Wednesday, May 26, 2010

Priorities.....Yellow-tailed Black Cockatoo

I'm sure we all have a set of unwritten priorities when it comes to everyday life. So I'm also sure
that you would do the same thing as I did yesterday morning, in similar circumstances.
I was alerted by my visiting granddaughter Caitlyn, in her usual dramatic way, that a terrible catastrophe was taking place in the toilet. "Water's going everywhere grandpa, come quickly". Something was not well with the cistern, and water was spraying everywhere, including over me, and I soon found myself standing in a few millimetres of an ever widening pool of water, clean I hasten to add! I stopped the flow, but as I walked back through the kitchen to put on some old (and dry) clothes before fixing the problem, I glanced out of the window and down the garden. High in the angophora near the bottom of the garden, I could see a solitary large bird, unmistakably a Yellow-tailed Black Cockatoo.
They visit on occasions to feed on the Banksia integrifolia flowers and seeds, but this was the first visit of the year. Any thought of fixing the cistern or cleaning up, quickly disappeared, as I grabbed a camera and headed off down the garden. Unfortunately, the bird had flown. So thinking that was that, I headed back up the garden, but on nearing the house, I heard the unmistakable "kee-ow" scream of their contact call coming from the other side of a banksia spinulosa close to the house. Frustratingly, I couldn't even see the bird, let alone photograph it--foiled again. Eventually it flew back down the garden onto to one of the "integrifolias", finally giving me my photo opp., images shown. As I closed on the cockatoo at top right, I realised it was not alone in the banksia. as a head popped up on the far side, this time a male, pictured at left, and a third bird called from nearby, so they were most likely a family group. After 15 or so minutes, I heard an approaching flock of their fellows, about 18 in all, and "my group" soon joined them. all flying off to the east.
But it wasn't quite over yet. As I climbed the steps to the backdoor, the local flock of 40 or more Galahs, flew over screeching and obviously agitated, usually a sign of a predator about. But the object of their concern was a passing Pelican, fairly uncommon over my garden, flying high to who knows where.
So finally back to the cleanup, but feeling a whole lot more contented than I had a short while ago.

Friday, May 21, 2010

European Wasps and Birds

A recent story in the local paper, The Mercury, caught my attention, and told of losses being sustained by Tamar area grape growers. This time they weren't aiming their ire at birds, such as the Silvereye, but at the European Wasp. (Most vineyards are now netted). Wasps were apparently accidentally introduced to Tasmania around 1959, possibly from New Zealand, and they are now frequently encountered around much of the state. Unlike bees, they are able to sting multiple times and, speaking from personal experience, it's much more painful! The growers complaint was that they are losing up to 30% of their crop to wasps (eating fruit) and they wanted a public campaign to combat them.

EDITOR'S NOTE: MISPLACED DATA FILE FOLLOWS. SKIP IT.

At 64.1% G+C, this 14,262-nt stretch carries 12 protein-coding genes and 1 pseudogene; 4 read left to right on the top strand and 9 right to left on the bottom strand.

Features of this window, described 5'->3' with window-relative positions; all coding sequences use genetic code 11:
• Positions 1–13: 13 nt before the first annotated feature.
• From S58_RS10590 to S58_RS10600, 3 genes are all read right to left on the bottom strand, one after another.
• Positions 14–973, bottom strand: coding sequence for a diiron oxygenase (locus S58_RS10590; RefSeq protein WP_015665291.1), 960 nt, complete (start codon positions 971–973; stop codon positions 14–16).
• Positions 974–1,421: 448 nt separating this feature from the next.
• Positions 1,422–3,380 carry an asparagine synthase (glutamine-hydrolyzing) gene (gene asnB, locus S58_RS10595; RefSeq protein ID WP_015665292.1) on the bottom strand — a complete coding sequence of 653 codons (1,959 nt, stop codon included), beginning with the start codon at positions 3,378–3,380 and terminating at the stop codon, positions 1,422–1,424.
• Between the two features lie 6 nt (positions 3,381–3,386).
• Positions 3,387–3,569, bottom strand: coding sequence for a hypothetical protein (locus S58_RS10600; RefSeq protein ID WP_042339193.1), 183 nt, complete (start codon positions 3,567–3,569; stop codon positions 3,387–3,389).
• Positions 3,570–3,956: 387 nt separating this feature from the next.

My thoughts about the story related to several species of our birds that actually regularly include this pest in their diet, including Noisy Miners, Yellow Wattlebirds, Grey Shrike-thrush and the ubiquitous Silver Gull, but I suspect there are several others. The miners and wattlebirds almost certainly don't target them, but encounter them when both are attracted to flowering
eucalypts. Shrike-thrushes and gulls certainly do, as I recount below.
While birding in the Meehan Range, I came across a pool of water that had collected in a wheel rut and flushed a shrike-thrush from the water's edge. Cursing that I had missed a photo opp. by my lack of vigilance, I was surprised when it quickly returned to the poolside. Over the next several minutes I photographed it on the ground and in the nearby scrub, and despite repeatedly flushing it, it was always drawn back to the pool, but didn't appear to drink. Later, looking more closely at the pool I noted that there was a procession of wasps visiting the edge of the water, presumably to drink. It was then that the penny dropped, the shrike-thrush wasn't drinking but had found a great source of 'easy' food--the wasps.
I had noted and blogged a previous occasion that I had witnessed Silver Gulls targeting wasps, and a few days ago I took the accompanying images of a similar event, this time on Bellerive waterfront. I suspect that it's a regular occurrence. Several gulls lined up, some few metres apart, on the river's edge, facing towards the sun, probably to silhouette the prey. Individual wasps were flying from the shore across the water. The gulls would spot them and give chase as the wasps climbed ever higher. To catch them, the gulls had to use all their flying ability, but I never saw them miss. They would usually descend back to the rocks to eat them, but I couldn't determine whether they removed the sting before swallowing. I'd estimate that they were catching maybe 20 or 30 an hour, so it's probably not going to make too much of a dent in wasp numbers, but every little helps.
From all this a few questions arise. Where are the wasps going to (they're heading off across the Derwent River), or for that matter where are they all coming from, as there was a fairly constant procession of them? Why do the gulls bother with them as they would appear to have very little nutritional value?